In studying Reformation theology and traditions, it is important to evaluate the ways in which St. Olaf’s Lutheranism adheres to and differs from Luther’s thinking. Christmas Festival, in particular, bears witness to the complicated interconnectedness of Church and college at St. Olaf. Although Christmas Fest identifies neither as a worship service nor a concert, but an ambiguous mélange of the two, it’s use of liturgical music as art music necessarily suggests a sacred dimension. A comparison with Luther’s worship service reveals that Christmas Fest is in tension with Luther’s communitarian and antihierarchical ideals. While Christmas Fest encourages a Lutheran delight in music, it asserts a hierarchy between instrumentalists and singers and a choir versus audience professionalism Luther would have opposed.
St. Olaf’s insistence on professionalism in Christmas Fest conflicts with Luther’s most important values of accessibility and community in worship. In his rewritten liturgy, Luther and other Reformers made worship music more accessible by setting texts in the vernacular to folk tunes. Lutheran worship also replaced professional choirs with congregational singing to encourage active participation among congregants and community in Christian faith. While Christmas Fest includes congregational singing, the choirs’ performances greatly overshadow the few instances where the audience joins. Likewise, the performers are clearly distinguished from the audience in their attire and position in the “auditorium”, analogous to a professional choir. Luther would also criticize the choirs’ overly-professional behavior in performance. For instance, pressure to perform perfectly and flawless coordination in processing, standing up, and sitting down foster a sense of stiffness and detachment between audience and performers. Christmas Fest combines aspects of a worship service and a performance, and so it differs in practice from a service intended purely for worship. Nevertheless, Christmas Fest deviates from the Lutheran tradition of church music.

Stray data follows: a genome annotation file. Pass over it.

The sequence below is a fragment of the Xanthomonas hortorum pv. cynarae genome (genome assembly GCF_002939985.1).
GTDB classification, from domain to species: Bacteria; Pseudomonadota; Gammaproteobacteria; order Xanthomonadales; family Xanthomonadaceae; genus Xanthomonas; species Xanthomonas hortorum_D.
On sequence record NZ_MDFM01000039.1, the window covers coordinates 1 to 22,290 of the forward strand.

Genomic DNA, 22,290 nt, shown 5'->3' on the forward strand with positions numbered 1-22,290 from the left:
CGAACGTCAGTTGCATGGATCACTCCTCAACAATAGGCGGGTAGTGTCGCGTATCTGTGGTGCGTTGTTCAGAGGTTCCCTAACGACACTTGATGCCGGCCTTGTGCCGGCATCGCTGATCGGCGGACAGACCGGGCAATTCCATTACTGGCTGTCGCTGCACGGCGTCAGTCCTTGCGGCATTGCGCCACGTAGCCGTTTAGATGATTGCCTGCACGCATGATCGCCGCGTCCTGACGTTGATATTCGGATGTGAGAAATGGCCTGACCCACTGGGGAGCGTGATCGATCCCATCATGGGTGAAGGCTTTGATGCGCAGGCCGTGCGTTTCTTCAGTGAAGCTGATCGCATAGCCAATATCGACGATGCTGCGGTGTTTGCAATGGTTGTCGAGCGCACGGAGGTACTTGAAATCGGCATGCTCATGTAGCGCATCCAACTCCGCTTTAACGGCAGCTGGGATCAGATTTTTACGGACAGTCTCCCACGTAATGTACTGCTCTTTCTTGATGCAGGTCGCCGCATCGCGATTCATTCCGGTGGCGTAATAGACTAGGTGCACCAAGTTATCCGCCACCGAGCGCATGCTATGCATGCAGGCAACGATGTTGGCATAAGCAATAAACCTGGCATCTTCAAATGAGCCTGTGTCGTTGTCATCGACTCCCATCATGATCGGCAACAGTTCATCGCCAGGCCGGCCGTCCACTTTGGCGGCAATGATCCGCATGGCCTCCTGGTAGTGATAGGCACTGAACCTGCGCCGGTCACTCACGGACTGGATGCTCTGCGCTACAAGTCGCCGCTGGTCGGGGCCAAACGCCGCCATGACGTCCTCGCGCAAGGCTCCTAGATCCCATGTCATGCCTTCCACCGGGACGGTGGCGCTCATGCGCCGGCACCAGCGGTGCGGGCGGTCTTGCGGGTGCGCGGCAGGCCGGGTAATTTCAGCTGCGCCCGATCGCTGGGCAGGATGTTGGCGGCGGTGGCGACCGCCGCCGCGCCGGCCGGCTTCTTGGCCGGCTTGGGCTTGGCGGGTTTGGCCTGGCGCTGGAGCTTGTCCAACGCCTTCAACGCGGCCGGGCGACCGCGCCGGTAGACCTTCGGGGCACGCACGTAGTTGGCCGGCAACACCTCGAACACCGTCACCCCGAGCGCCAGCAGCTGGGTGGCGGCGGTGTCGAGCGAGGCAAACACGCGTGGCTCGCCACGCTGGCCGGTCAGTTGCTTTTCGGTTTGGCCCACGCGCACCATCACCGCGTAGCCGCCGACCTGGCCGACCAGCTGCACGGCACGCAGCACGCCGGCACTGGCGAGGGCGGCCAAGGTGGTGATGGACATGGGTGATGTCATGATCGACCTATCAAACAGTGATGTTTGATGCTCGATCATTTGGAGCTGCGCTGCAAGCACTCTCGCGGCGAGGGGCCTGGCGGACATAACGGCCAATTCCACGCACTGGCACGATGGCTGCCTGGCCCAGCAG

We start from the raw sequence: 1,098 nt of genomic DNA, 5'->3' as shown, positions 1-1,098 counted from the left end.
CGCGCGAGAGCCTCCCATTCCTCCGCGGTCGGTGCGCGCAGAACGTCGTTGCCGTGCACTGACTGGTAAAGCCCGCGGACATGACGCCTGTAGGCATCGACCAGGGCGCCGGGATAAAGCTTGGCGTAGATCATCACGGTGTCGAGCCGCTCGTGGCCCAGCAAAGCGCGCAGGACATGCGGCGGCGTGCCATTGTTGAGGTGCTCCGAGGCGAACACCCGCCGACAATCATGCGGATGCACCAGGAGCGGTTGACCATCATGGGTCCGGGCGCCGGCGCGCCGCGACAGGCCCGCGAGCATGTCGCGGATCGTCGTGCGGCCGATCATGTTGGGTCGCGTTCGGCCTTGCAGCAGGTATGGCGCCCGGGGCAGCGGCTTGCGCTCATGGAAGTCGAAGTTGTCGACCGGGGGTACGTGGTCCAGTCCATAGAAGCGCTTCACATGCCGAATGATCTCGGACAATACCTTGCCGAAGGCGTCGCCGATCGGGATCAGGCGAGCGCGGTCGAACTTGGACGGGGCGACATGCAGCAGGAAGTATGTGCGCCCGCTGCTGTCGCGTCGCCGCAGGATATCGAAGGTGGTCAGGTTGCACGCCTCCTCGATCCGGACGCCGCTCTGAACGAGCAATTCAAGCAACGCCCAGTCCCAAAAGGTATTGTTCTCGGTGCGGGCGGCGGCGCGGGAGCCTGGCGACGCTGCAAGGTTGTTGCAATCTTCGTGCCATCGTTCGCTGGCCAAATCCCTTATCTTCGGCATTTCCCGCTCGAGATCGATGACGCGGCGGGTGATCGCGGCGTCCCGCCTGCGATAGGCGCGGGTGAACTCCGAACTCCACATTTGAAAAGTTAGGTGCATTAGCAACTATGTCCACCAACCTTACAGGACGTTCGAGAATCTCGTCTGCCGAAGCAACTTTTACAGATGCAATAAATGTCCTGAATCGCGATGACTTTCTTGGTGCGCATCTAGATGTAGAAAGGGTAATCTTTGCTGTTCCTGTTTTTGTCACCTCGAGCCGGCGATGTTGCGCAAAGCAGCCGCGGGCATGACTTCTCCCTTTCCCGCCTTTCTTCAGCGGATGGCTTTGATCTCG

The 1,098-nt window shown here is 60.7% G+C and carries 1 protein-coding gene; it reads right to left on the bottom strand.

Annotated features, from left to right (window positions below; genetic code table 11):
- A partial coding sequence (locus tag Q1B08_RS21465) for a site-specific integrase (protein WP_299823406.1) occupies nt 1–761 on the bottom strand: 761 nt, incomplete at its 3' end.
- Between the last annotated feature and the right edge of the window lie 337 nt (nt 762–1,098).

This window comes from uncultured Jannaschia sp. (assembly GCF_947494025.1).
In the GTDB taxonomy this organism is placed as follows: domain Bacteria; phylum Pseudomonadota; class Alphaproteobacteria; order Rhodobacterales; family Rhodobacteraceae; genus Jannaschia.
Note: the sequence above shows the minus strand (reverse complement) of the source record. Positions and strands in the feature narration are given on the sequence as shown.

In addition to his condemnation of music out of touch with ordinary life, Luther sought to remove hierarchy in his reformed liturgy. His use of chorales and congregational singing suggest Luther valued equality among those participating in music. The hierarchy of singers and instrumentalists in Christmas Fest contradicts Luther’s desires for equality and community in worship. Christmas Fest privileges singers with jewel-toned robes, lighting, and elevated position on the stage, and performance of the vast majority of music on the program. By contrast, the orchestra musicians disguise themselves in black, sit below the choirs, and function primarily as accompaniment. In asserting a preference for choral music above instrumental music, Christmas Fest divides the priesthood of all believers Luther hoped to create with equality in music.